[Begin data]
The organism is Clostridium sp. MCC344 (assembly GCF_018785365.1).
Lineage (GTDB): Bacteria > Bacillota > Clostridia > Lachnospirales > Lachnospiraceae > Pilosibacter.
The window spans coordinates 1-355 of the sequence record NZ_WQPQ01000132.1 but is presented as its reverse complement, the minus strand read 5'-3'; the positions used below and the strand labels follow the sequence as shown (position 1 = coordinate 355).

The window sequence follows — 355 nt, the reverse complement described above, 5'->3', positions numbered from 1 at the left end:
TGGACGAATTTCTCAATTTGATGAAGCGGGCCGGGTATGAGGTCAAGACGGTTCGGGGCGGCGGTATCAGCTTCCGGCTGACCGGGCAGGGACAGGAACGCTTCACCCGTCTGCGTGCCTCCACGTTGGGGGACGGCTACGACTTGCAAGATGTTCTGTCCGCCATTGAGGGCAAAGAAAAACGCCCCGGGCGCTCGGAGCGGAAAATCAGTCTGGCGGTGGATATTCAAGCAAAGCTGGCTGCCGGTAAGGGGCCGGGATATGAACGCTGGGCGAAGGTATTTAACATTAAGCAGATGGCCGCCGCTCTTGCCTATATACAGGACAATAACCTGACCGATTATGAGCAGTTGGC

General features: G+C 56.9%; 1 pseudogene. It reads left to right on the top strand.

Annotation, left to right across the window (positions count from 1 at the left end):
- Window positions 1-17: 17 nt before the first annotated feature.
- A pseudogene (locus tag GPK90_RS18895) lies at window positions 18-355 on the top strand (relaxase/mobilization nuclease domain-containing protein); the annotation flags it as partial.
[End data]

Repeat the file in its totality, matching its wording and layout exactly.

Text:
The organism is Clostridium sp. MCC344 (assembly GCF_018785365.1).
Lineage (GTDB): Bacteria > Bacillota > Clostridia > Lachnospirales > Lachnospiraceae > Pilosibacter.
The window spans coordinates 1-355 of the sequence record NZ_WQPQ01000132.1 but is presented as its reverse complement, the minus strand read 5'-3'; the positions used below and the strand labels follow the sequence as shown (position 1 = coordinate 355).

The window sequence follows — 355 nt, the reverse complement described above, 5'->3', positions numbered from 1 at the left end:
TGGACGAATTTCTCAATTTGATGAAGCGGGCCGGGTATGAGGTCAAGACGGTTCGGGGCGGCGGTATCAGCTTCCGGCTGACCGGGCAGGGACAGGAACGCTTCACCCGTCTGCGTGCCTCCACGTTGGGGGACGGCTACGACTTGCAAGATGTTCTGTCCGCCATTGAGGGCAAAGAAAAACGCCCCGGGCGCTCGGAGCGGAAAATCAGTCTGGCGGTGGATATTCAAGCAAAGCTGGCTGCCGGTAAGGGGCCGGGATATGAACGCTGGGCGAAGGTATTTAACATTAAGCAGATGGCCGCCGCTCTTGCCTATATACAGGACAATAACCTGACCGATTATGAGCAGTTGGC

General features: G+C 56.9%; 1 pseudogene. It reads left to right on the top strand.

Annotation, left to right across the window (positions count from 1 at the left end):
- Window positions 1-17: 17 nt before the first annotated feature.
- A pseudogene (locus tag GPK90_RS18895) lies at window positions 18-355 on the top strand (relaxase/mobilization nuclease domain-containing protein); the annotation flags it as partial.